Up to 200 volunteers are being recruited for a new Covid-19 vaccine which is the first of its kind.

It is the only inactive drug under clinical development in Europe which uses pathogen that has been modified so that it cannot replicate to stimulate our immune system.

It has also been adjuvanted, which means it contains substances that increase its potency to create a stronger immune response.

Inactivated vaccines are a well-established technology used over the last 100 years to vaccinate billions for seasonal flu, hepatitis A, polio and rabies.

Following positive safety and immunogenicity study results from the Phase 1/2 stage, which showed the study vaccine dose was “well tolerated with no safety concerns identified”, recruitment to the final Phase 2/3 stage of the study will begin in the final week of April.

“We definitely need more vaccines to help us out of this pandemic and this one is a very promising candidate.”

Unlike earlier Covid-19 vaccine studies, which involved a placebo dose, everyone involved in this trial will receive two active vaccine doses, administered in a four week interval.

The study will be running across 25 National Institute for Health Research (NIHR) sites in England, and two sites in Scotland, and is open to healthy adults who have not had a previous Covid-19 vaccine.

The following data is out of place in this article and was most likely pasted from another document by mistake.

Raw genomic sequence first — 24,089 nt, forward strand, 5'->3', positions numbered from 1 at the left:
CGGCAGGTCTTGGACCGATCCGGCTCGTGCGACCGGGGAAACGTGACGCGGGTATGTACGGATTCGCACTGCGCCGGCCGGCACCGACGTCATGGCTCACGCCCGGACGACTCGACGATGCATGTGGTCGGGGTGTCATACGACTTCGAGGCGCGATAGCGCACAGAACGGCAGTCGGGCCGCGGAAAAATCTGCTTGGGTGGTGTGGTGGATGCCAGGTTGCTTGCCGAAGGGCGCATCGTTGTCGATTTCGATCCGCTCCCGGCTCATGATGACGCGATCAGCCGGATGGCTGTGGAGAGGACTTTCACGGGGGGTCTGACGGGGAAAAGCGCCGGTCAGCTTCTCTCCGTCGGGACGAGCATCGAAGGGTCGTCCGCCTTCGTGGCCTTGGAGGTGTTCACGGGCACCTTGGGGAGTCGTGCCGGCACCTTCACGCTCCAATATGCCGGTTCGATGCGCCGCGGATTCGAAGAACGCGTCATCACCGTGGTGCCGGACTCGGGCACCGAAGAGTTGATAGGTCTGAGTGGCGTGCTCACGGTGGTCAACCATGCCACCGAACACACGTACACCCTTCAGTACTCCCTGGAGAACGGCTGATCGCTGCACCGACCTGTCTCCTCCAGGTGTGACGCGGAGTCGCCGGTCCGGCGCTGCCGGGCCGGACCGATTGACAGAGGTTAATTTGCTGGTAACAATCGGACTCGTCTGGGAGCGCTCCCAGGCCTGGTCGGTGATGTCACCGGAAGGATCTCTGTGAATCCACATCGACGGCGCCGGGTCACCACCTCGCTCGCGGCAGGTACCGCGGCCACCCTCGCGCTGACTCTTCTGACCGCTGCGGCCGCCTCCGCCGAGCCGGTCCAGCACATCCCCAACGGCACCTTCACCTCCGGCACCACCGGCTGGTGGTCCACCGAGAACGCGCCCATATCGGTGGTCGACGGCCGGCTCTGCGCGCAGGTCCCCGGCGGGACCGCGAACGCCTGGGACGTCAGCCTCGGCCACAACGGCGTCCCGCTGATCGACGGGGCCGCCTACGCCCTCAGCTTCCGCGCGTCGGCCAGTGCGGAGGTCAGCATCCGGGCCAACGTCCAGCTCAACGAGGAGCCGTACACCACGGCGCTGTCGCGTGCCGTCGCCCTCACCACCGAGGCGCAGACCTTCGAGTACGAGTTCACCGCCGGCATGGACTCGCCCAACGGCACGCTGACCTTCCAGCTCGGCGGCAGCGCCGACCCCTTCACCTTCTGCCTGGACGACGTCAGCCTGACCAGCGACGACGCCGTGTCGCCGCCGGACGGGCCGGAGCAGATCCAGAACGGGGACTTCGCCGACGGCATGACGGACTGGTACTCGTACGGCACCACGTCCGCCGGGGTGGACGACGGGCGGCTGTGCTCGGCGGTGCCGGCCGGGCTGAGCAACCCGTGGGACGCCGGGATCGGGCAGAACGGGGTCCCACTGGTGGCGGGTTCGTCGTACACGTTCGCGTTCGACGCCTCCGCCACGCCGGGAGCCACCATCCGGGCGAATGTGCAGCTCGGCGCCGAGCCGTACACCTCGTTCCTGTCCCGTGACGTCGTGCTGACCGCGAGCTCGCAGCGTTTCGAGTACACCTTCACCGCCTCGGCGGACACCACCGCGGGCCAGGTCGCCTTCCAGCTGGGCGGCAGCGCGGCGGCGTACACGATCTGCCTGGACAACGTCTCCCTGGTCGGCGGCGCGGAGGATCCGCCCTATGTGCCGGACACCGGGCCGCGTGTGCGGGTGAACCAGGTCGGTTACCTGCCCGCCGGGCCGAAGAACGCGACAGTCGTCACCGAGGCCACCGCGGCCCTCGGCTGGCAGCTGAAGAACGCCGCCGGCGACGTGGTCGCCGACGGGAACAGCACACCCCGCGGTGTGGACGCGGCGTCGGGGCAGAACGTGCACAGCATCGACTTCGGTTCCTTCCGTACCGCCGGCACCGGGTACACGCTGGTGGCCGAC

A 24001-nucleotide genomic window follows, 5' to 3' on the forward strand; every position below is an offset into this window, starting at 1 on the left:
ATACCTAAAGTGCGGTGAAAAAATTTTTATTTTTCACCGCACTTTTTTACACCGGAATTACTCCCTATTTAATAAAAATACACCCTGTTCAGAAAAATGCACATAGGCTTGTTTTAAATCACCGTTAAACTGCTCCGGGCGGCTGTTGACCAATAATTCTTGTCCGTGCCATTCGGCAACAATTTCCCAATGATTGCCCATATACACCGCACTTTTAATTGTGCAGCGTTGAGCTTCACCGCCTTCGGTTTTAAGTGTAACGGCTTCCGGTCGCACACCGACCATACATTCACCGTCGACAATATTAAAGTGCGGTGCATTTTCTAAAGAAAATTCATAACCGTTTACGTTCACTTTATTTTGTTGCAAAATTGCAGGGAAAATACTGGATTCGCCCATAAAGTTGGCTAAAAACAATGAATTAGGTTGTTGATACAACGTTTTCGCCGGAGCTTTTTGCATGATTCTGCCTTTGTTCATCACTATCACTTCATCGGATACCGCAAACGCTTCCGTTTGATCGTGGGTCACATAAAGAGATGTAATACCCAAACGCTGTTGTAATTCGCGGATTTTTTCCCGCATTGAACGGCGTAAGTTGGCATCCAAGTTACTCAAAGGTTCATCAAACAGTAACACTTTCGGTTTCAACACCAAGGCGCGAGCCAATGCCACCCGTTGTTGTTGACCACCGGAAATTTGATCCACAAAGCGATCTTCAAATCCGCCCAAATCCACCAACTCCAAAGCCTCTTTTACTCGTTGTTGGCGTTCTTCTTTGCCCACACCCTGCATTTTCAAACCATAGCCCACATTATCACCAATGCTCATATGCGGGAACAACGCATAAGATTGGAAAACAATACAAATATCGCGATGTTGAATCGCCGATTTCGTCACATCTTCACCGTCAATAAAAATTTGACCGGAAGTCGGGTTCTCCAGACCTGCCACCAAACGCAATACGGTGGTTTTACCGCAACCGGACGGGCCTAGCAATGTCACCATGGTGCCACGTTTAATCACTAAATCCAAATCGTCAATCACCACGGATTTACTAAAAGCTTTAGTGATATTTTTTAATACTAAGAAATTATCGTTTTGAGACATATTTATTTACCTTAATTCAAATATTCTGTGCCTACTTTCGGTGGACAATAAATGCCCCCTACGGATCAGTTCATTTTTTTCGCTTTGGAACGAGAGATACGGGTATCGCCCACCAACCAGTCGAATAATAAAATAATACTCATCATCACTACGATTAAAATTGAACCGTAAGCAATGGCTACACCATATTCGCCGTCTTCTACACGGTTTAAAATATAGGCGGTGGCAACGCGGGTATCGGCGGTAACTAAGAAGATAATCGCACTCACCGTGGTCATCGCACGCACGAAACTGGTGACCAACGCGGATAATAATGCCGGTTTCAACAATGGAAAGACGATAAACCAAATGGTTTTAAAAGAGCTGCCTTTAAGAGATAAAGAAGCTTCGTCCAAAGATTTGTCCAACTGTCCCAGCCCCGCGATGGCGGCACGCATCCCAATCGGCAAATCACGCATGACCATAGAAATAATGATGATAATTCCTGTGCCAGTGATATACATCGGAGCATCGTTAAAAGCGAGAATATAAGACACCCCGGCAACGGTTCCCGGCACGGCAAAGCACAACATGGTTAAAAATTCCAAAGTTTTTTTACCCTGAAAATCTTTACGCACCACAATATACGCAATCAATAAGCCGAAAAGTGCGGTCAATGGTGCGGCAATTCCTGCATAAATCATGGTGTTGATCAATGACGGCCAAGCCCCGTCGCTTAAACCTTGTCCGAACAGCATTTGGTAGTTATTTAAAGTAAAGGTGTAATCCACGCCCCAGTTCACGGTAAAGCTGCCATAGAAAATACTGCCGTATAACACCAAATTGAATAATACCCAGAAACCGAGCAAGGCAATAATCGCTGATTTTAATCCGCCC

It is being developed by Valneva at the company’s site in Livingston, West Lothian.

Those enrolled in the study over the age of 30 will be randomised to receive two doses of either the Valneva vaccine, or the approved Oxford/AstraZeneca vaccine.

Participants aged 18 – 29 can be enrolled into the study to receive the Valneva vaccine and will not be offered the approved Oxford/AstraZeneca vaccine.

Subject to successful Phase 2/3 data, Valneva aims to make regulatory submissions for initial approval in the autumn of 2021.

If Valneva’s vaccine is shown to be safe and effective, up to 250 million vaccine doses could be supplied to the UK and other countries around the world.

As part of the UK government’s vaccine procurement approach, up to 100 million doses of this vaccine have been secured.

Volunteers for the study will be vaccinated at the beginning of May, and a proportion of potential participants will be identified through the NHS Covid-19 Vaccine ResearchRegistry, which currently has over 480,000 sign ups.

Professor Adam Finn, Chief Investigator for the Valneva study said: “Following very encouraging safety and immune response results from our phase 1 study, along with my investigator colleagues, I am really looking forward to starting on this important next stage of the clinical development of this important new vaccine.

“We definitely need more vaccines to help us out of this pandemic and this one is a very promising candidate.”

Professor Julie Brittenden, Director of Research and Innovation, NHS Greater Glasgow and Clyde, said: “Vaccines are an incredibly important tool for our fight against COVID-19 and it is important research continues so we can understand what vaccines work best for different groups of people.

“The team based at our Glasgow Clinical Research have been at the forefront of COVID research over the past year, and are pleased to have the opportunity to help test this new type of vaccine."

To register interest in vaccine studies and sign up to be contacted by researchers, people can visit the NHS COVID-19 Vaccine Research Registry (www.nhs.uk/researchcontact).